Environmental protesters were interfering with the construction of a hydro project by blockading the site. The project developer asked the court for a permanent injunction confining the protesters to a “designated safety zone.” The court agreed and issued the injunction. It noted that the presence of protesters at the construction site endangered not only the protesters but also the workers there. Thus, the establishment of a safety zone for protesters was reasonable. The court also established a “protest-free” buffer zone near the access road to the site for safety reasons [Nalcor Energy v. NunatuKavut Community Council Inc.,  CanLII 73234 (NL SCTD), Nov. 27, 2012].
Fisherman Didn’t Exercise Due Diligence to Comply with Licence Conditions
A fisherman was found in possession of “V” notched female lobsters in violation of his fishing licence. He was charged with violating the Fishery (General) Regulations. The fisherman said that he planned to do a “final” examination of the lobsters when he got to the wharf but the fisheries officials conducted their inspection first. The court convicted him and rejected his due diligence defence. Compliance with the conditions of his licence required him to take steps to determine if any lobster he caught was a female “V” notched lobster before he kept it in his possession. But he didn’t take such steps [R. v. Gallant,  N.J. No. 83, Feb. 27, 2013].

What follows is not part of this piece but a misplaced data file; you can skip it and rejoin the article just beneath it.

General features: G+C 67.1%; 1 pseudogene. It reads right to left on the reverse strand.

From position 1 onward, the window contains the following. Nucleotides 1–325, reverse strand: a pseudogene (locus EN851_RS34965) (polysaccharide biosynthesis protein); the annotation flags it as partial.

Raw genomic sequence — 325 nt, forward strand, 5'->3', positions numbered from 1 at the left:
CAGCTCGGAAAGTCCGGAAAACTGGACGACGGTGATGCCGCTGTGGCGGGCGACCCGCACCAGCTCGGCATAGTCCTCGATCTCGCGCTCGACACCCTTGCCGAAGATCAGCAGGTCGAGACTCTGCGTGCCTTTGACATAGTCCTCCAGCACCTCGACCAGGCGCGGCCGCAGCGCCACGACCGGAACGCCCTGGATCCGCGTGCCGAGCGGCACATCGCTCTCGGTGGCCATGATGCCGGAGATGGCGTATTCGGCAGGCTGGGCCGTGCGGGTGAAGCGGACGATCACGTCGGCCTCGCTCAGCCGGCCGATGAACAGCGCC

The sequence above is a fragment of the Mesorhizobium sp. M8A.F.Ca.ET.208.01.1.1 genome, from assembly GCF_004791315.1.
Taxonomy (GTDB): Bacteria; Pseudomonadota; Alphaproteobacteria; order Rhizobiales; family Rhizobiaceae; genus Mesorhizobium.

Defendants Exercised Due Diligence in Trying to Comply with Offloading Requirement
A crab fisherman’s licence required him to offload all of his catch once offloading began. When his ship returned to the dock, the processing plant couldn’t handle its catch because of a “crab glut.” So an officer of the company that owned the plant allowed the offloading of the ship’s boxed crab, which had to processed quickly, but not the rest of the crab. The DFO charged the fisherman and company officer with violating the licence. The court dismissed the charges. It acknowledged that they violated the offloading requirement. But all of the crab processing plants in the area were overwhelmed because catches were extremely good and higher than expected. The defendants tried to find alternate storage space for the crab without luck. The boxed crab would’ve died if they weren’t unloaded but there was time to unload the rest of the crab. Thus, the court concluded that the defendants exercised due diligence under the circumstances [R. v. Quinlan,  CanLII 26549 (NL PC), May 8, 2013].
Diesel Fuel Spill Costs Company & Ship’s Master $115,000
A vessel released approximately 70 litres of diesel fuel into Williams Harbour as the fuel was being transferred from the ship to storage tanks. The company and ship’s master pleaded guilty to failing to properly clean up the spill or mitigate damage and report it to authorities. The court ordered the company to pay $100,000 and the ship’s master $15,000, with half going to the Environmental Damages Fund [Coastal Shipping Ltd. and Bradley Doyle, Govt. News Release, Jan. 17, 2013].